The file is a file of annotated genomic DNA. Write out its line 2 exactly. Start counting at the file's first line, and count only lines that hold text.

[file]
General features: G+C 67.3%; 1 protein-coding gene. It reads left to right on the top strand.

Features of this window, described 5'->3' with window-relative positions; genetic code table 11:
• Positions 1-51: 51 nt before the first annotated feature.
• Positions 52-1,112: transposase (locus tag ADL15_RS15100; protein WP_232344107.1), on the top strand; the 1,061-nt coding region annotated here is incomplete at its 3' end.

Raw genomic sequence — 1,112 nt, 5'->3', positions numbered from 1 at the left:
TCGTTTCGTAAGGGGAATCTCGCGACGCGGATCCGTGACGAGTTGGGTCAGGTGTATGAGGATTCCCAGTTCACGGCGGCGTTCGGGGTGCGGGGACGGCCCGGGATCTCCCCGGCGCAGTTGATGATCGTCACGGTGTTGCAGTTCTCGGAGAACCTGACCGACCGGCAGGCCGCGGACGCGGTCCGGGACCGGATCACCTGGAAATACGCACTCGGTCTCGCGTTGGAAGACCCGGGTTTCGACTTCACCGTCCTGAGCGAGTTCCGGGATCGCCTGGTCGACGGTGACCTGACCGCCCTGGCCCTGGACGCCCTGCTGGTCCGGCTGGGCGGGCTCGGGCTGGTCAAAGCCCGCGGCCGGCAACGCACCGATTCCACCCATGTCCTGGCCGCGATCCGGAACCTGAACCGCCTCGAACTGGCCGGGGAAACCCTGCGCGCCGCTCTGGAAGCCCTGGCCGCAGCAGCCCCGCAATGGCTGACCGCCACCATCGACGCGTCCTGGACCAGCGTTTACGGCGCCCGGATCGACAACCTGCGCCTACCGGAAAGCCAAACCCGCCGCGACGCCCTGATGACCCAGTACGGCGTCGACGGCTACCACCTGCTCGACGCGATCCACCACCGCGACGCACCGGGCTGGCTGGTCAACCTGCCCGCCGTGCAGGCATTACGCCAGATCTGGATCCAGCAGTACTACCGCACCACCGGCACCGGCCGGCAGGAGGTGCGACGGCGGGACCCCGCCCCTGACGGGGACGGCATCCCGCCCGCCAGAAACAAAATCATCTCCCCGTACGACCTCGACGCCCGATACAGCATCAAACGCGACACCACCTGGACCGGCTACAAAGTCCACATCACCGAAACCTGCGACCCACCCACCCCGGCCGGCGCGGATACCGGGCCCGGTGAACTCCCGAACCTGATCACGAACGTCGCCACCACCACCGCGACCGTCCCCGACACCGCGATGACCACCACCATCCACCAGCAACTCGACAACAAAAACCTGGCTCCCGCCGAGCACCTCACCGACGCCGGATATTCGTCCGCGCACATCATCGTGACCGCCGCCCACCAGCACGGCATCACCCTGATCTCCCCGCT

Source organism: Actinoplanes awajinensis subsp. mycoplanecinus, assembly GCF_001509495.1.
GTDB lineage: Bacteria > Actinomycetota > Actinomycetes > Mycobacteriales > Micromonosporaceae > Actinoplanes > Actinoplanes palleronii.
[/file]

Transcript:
Features of this window, described 5'->3' with window-relative positions; genetic code table 11: